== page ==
• High school for today
    March 03,2013
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    Gov. Peter Shumlin wasted no time in getting down to work to improve education in Vermont. In his second inaugural address, the governor outlined several areas of focus to ensure that Vermont continues to lead in education.

    Expanding preschool opportunities for all kids is a high priority because we know children who enter kindergarten ready to learn are better prepared to be successful in school. The governor is also dedicated to closing the achievement gap for children whose families struggle financially.

    His goal of reducing the obstacles for children to receive nutritious breakfasts and lunches at school is close to being a reality. This means that children who are currently receiving reduced-rate meals will be eligible to receive both breakfast and lunch at no cost. For many families the eligibility for receiving free versus reduced-priced meals is the difference of only a few dollars in monthly income.

    This is the first step in addressing the achievement gap, and as we look to the future we want to ensure free meals for all students in Vermont’s schools.

    Education is complex and ever-changing, and for this reason the focus of this piece will be on expanding high school opportunities for our kids. First, we need to accept and embrace the fact that high school today is different than it was for most of us.

    The structure of America’s high schools has not changed much over the past 75 years. However, our entire world has changed. How can we expect to get better results using a system that was designed to accommodate an agricultural economy? We have no choice but to make the shift for our students’ and our state’s future.

    High school education today should not be limited to the “school building,” but rather high schools should be the conduits for expanding learning and opportunities. This includes virtual learning, internships, dual enrollment, applied learning and aligning graduation requirements to the needs of the state and the country.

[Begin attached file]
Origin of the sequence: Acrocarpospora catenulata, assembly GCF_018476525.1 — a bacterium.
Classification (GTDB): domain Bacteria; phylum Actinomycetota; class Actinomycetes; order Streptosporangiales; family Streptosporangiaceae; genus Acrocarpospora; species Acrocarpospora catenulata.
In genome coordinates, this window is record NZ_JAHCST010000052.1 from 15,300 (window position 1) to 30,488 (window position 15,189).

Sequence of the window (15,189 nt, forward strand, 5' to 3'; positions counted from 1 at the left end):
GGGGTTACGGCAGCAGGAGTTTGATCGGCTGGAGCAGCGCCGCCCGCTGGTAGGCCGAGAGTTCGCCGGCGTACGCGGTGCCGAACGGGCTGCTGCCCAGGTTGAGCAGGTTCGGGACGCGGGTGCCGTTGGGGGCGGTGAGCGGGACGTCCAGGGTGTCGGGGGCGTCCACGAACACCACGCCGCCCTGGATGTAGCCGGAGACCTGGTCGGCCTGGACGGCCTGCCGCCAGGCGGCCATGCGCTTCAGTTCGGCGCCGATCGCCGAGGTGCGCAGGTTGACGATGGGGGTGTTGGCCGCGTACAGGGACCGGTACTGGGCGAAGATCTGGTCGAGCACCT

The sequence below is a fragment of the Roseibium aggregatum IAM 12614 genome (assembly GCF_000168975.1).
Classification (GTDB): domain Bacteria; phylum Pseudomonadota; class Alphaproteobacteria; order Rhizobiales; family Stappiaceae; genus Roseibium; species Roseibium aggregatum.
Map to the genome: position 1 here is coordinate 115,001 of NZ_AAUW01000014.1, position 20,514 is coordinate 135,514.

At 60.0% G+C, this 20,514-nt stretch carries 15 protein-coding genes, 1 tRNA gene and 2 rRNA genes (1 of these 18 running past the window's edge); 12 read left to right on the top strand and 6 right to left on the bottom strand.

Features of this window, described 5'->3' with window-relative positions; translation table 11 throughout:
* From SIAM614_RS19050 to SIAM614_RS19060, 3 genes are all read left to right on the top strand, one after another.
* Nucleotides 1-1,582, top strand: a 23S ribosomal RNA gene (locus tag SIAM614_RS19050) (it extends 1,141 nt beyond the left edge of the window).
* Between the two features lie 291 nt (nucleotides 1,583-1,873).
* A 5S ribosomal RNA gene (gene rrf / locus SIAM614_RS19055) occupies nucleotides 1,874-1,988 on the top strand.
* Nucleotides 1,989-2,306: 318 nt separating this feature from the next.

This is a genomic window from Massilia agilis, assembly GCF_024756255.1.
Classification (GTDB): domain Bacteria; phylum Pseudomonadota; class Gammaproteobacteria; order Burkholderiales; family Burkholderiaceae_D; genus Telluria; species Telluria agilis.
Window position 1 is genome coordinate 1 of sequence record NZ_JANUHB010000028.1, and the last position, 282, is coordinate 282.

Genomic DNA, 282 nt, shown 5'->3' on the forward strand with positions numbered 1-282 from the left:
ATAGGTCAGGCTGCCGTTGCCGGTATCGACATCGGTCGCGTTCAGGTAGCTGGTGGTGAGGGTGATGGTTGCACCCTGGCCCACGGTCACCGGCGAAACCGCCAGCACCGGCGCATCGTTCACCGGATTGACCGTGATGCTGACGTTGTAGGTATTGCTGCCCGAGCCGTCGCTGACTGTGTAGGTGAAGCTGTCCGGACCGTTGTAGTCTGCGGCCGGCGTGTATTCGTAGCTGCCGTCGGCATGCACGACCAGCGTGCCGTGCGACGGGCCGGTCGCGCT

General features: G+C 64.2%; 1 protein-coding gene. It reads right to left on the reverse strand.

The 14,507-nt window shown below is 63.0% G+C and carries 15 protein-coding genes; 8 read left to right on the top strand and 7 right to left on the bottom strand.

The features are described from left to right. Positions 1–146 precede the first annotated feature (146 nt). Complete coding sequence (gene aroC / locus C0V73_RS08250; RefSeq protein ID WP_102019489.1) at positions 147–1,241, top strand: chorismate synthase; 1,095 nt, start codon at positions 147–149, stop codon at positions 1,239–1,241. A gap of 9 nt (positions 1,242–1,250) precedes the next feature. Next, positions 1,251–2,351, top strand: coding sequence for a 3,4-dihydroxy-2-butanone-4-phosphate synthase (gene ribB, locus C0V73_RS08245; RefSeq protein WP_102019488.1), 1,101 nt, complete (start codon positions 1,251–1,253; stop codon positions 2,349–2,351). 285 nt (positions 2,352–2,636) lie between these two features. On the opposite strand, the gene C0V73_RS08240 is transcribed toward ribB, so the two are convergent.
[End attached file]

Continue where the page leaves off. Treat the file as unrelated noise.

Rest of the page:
The governor supports dual enrollment — when a high school student takes a college-level class while still in high school, earning both high school and college credit simultaneously. Dual enrollment should not be an “extra,” but rather an integral part of a high school student’s educational opportunities. Dual enrollment provides a powerful college experience for high school students, not just the high achievers, but students who may not otherwise consider post-secondary education.

    For many students this is an excellent opportunity that can lead them to be the first in their families to go to college.

    Students should also have the opportunity of multiple options for attaining a high school diploma. All students should have a personal learning plan that helps to focus their education and shape their learning so they see the connection to their future interests.

    Many students perform well under the current system, but what about the thousands of students who have checked out of school? Those high school students are intellectually and emotionally detached from their education because they do not see a meaningful link between what they are doing in school and what they hope to be doing once they graduate.

    It is time to make high school more relevant for students and personal learning plans and dual enrollment are two very effective tools that we can offer our kids.

    Additionally, the governor spoke about students participating in work-based learning and internships as part of the high school experience. All students should be required to participate in an in-depth internship in their area of interest; these experiences will allow them to take ownership of their education and to better understand the connection between school and future job opportunities.

    The focus of emphasizing career exploration while in high school is not to produce “worker bees” but to provide a comprehensive, relevant, well-rounded and engaging education.

    Flexible pathways to learning, dual enrollment, internships, personal learning plans, distance learning — these are some of the education-related highlights that Gov. Shumlin has outlined for our state. We currently have an opportunity to take the first few steps in the right direction that will move education forward in Vermont. You can be part of this positive movement by supporting several bills that are in active discussion with our legislators.

    A bill currently under consideration by the Senate and House Education Committees is called the Flexible Pathways Initiative. This bill takes advantage of some Next Generation funds without the need for new revenues.

    We owe it to our children and our state to make these changes to our education system. It is imperative that if the governor’s proposals are to bear fruit, these initiatives must move from a concept to a reality. Please take the time to contact your legislators about this important opportunity for our students and ultimately for our state.



    Armando Vilaseca is Vermont secretary of education.
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